Now, as Clive and I are nearing the end of the first draft, I've found him just as Tom described -- "a great guy" -- and working with him can best be described by something all writers try to avoid -- a cliché: It's a dream-come-true.
From There to Here
This July, as ThrillerFest marks its third year in existence, I'll mark my twenty-first year of being a fiction writer, and like most authors, aspiring and otherwise, I've lived much of these last two decades by benchmarks. Everyone's got his or her own name for them; I call them Little Graduations:
I finally stop thinking/talking/dreaming about writing a book and actually sit down and start one.
I come up with a plot and characters that can, for better or
worse, support a full-length book.
I finish the book.
I find an agent or agents who wants to see the book.
I find an agent who wants to represent me.
I find a publisher who wants to publish the book.
This list, unique as it is to each author, can be endless, and once you get past that last Little Graduation, your challenges become profound:
Will anyone but my friends and family buy the book?
Will the book find an audience, or will it wither on the vine?
Will the publisher want another one from me?
Will the book become a bestseller?
Again, the list is bounded only by the writer's own imagination (and/or neuroses), but one Little Graduation took me by complete surprise, primarily because I hadn't until a few years ago recognized the lack of it in my writing life. I'm talking about ITW and ThrillerFest.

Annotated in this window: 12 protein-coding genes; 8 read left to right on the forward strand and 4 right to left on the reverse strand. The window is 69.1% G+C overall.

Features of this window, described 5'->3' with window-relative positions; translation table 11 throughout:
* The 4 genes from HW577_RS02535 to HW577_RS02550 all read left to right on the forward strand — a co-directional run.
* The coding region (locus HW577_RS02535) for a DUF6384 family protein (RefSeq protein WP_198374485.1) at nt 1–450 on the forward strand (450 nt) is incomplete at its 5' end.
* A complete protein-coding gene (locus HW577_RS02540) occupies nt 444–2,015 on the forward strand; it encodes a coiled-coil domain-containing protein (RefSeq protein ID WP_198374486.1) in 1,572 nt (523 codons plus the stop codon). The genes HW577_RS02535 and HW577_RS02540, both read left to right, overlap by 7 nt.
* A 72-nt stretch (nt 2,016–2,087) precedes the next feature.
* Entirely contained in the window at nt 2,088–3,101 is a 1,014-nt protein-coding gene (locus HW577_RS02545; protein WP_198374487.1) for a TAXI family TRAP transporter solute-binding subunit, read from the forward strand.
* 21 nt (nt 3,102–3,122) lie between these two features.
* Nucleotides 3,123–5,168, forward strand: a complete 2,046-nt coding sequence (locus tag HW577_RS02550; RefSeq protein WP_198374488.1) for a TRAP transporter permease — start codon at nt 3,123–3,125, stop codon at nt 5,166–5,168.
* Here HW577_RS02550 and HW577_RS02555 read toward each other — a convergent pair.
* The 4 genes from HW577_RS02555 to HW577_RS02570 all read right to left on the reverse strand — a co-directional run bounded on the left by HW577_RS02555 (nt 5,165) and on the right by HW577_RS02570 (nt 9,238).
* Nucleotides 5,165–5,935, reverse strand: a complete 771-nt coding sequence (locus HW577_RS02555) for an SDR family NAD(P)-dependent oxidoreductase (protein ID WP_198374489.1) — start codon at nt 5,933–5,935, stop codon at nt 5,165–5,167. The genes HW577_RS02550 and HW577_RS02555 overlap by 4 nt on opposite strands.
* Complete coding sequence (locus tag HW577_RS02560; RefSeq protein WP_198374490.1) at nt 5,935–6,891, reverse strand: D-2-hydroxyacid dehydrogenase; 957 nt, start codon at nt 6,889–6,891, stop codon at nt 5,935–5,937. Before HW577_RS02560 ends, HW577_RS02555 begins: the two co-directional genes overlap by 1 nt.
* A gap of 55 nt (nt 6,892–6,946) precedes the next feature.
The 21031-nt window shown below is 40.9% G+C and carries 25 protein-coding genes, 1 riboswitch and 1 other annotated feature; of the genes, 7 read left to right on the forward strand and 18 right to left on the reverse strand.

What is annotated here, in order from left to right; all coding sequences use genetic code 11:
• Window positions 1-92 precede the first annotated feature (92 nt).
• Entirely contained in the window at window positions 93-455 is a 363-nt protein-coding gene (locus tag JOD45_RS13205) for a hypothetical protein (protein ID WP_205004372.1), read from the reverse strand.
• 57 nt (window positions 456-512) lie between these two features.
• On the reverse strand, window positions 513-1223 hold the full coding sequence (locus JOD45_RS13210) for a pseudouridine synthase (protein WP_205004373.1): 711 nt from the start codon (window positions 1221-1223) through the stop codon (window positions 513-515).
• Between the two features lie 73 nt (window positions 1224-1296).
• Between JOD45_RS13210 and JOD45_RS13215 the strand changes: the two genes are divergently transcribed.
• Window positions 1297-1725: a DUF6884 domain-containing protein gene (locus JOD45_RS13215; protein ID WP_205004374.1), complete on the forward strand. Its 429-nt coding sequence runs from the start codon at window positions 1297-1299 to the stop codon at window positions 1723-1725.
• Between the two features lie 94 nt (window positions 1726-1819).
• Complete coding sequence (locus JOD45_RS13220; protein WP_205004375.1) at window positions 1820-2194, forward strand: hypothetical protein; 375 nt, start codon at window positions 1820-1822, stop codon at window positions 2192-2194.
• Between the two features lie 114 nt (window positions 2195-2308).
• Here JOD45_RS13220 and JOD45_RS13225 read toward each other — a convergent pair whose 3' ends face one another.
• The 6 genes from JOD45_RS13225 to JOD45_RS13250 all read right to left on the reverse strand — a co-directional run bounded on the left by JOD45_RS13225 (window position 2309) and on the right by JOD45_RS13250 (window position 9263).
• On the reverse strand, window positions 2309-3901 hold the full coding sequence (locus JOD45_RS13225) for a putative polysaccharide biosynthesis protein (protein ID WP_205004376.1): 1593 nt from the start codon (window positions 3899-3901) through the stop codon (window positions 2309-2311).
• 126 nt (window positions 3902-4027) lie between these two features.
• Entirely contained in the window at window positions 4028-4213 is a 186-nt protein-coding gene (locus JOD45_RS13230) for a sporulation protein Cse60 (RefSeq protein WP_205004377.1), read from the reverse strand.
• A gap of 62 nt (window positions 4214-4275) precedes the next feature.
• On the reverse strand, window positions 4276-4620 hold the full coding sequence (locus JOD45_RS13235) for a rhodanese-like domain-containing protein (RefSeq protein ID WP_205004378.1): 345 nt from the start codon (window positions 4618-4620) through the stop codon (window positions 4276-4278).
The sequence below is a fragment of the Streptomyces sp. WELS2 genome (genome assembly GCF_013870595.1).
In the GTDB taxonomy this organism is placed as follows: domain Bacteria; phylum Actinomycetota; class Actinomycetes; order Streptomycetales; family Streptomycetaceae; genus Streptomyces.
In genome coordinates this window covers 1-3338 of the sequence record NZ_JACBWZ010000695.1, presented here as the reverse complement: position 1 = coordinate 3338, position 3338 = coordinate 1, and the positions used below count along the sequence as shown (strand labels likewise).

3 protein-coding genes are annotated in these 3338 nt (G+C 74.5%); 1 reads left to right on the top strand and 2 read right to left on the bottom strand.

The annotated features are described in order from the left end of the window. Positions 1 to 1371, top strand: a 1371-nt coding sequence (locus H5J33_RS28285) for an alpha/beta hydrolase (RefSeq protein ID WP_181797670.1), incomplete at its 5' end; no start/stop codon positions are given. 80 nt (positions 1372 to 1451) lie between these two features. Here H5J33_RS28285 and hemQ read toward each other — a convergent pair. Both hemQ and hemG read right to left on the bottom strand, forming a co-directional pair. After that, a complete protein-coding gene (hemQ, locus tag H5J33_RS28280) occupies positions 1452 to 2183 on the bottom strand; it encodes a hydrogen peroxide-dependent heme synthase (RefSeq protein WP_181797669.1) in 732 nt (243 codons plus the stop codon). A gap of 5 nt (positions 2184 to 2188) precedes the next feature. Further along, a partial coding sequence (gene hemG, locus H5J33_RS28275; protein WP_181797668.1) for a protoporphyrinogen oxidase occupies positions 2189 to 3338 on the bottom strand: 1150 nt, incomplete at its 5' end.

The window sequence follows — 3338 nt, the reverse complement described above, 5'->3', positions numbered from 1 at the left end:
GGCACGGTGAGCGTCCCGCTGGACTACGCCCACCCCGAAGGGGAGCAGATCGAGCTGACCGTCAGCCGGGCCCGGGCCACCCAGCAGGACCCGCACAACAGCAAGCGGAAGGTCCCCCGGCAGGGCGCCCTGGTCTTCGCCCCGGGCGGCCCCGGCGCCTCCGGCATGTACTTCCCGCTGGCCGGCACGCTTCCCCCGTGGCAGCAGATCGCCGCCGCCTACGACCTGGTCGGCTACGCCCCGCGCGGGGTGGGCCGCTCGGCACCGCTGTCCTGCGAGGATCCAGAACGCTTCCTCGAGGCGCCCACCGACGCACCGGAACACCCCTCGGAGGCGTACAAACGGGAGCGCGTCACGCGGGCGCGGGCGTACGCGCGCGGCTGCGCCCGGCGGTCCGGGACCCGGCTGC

Writing is by its very nature a solitary business. We toil in front of a blank screen or sheet of paper, trying to turn the twisted clockwork worlds of our imaginations into stories that keep people pinned to their chairs. Of course, given the temperament most writers are saddled with, this cloistered lifestyle is less a burden than it is a mostly-enjoyable compulsion. Still, to be part of a group of professionals who get it, is, well, a thrill.
When I asked for his thoughts on ITW, Clive said: "It's simply one of the finest writing organizations in the world today, with dedicated members who create intrigue, excitement, and adventure that stimulate the imagination of hundreds of millions of readers."
For all the joy it can bring, the writing business can also be unpredictable and frustrating. This is why ThrillerFest is so important. We gather every July to talk shop, re-connect with old friends, make new friends, and sink happily into the sea of authors, editors, agents, publicists, critics, and booksellers we spend the rest of the year trying to navigate.
Attending ThrillerFest reminds us that when we're sitting alone in front of that blank screen, we're not truly alone.
Grant Blackwood is the author of the Briggs Tanner Series: An Echo of War, The Wall of Night, and The End of Enemies, as well as the short story, "Sacrificial Lion", which appeared in the acclaimed anthology, Thriller: Stories To Keep You Up All Night.